Eczema treatment can vary from person to person – what may work for one person, may not work for the other. Emollients or moisturising treatments are recommended by the NHS to use on a daily basis for dry skin, whereas topical corticosteroids can help reduce swelling, redness and itching during eczema flare-ups. But whether it be the treatments don’t work, or a more natural remedy is preferred, an alternative treatment eczema sufferers may want to try is oat oil.
A 2018 Taiwanese review found oat oil has anti-inflammatory effects on eczema
A 2018 Taiwanese review found oat oil, found in colloidal oatmeal, has anti-inflammatory effects on eczema.
The researchers also reported that oatmeal can help support skin barrier repair.
Other oils which were found to be effective in the treatment of eczema in the study were jojoba oil and rosehip oil.
Holland & Barrett offers some other ways to help prevent an eczema flare-up.
Keep a diary to work out triggers
The high street health store explains: “It’s important to know what can set off your eczema, so noting down what you were doing before a flare-up can be helpful.
“Common triggers can include cigarette smoke, stress, change in temperature, dust mites and pet dander.”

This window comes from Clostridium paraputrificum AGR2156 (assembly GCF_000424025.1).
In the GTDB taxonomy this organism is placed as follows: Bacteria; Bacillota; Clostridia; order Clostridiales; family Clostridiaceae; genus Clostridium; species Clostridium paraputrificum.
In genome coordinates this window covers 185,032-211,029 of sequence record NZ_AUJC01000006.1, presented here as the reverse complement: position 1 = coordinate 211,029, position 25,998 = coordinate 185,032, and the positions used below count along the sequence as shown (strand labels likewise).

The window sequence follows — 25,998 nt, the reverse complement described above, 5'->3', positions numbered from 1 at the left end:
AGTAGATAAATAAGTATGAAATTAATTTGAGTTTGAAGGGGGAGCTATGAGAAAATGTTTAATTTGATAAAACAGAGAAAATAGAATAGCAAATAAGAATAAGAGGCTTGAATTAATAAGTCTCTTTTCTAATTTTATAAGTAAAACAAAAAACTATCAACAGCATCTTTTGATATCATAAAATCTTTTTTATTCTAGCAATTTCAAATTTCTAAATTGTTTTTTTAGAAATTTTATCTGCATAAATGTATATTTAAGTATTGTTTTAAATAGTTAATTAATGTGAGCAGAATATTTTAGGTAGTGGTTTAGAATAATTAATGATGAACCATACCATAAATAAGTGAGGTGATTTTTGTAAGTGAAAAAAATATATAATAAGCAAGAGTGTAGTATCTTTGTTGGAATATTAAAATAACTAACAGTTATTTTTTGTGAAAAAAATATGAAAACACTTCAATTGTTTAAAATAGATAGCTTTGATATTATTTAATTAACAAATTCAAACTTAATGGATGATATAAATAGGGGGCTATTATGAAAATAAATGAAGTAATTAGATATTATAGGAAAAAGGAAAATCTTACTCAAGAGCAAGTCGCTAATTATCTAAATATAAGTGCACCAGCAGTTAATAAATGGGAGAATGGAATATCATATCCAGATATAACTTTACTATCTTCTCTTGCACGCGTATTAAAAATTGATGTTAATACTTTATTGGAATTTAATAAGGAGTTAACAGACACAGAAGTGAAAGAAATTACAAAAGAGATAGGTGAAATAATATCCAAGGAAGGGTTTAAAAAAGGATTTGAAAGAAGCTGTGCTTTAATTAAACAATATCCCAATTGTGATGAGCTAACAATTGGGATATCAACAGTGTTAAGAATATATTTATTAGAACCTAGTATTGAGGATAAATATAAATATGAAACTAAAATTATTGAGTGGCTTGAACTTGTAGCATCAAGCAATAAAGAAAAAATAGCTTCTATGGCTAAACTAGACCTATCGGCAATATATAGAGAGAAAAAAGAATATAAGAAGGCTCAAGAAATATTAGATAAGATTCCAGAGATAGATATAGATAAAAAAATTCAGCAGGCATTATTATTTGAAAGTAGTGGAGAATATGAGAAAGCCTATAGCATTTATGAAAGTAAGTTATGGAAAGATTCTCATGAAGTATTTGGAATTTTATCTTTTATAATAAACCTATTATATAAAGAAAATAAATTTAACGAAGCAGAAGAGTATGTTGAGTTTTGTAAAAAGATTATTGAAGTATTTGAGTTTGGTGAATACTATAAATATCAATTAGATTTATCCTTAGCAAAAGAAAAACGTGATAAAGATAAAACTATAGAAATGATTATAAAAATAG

Eat oily fish
A 2016 review in Dermatology Practical & Conceptual found taking omega-3 fatty acids – found in oily fish such as mackerel, tuna, herring and salmon – improved eczema symptoms and also decreased the size of rashes.
But the researchers also suggested more studies were needed.
It adds: “Eating oily fish or taking fish oil supplements in pregnancy may reduce the risk of your baby developing eczema, according to a 2017 study by University of Southampton.
“Always speak to your midwife or GP before taking any dietary supplements while pregnant.”
Some experts say supplements can help treat the symptoms of eczema – one in particular being turmeric.
Research has found that turmeric, an Ayurvedic (Indian medicine with historic roots) can lessen eczema symptoms.
Holland & Barrett explains: “Several studies have shown a significant improvement in the severity of the effects of skin disease in people with turmeric.
“One 2015 study from Pakistan found that topical formulations containing turmeric eased itchiness, swelling and redness in eczema patients.
“Turmeric can be taken in powder, capsule or tablet forms and even in tea, and of course you can use turmeric as a delicious spice for your food.
“Daily doses of three to four grams have been used in eczema research studies, with positive results.”
Omega-3 and quercetin supplements could also be effective forms of treatment for eczema.
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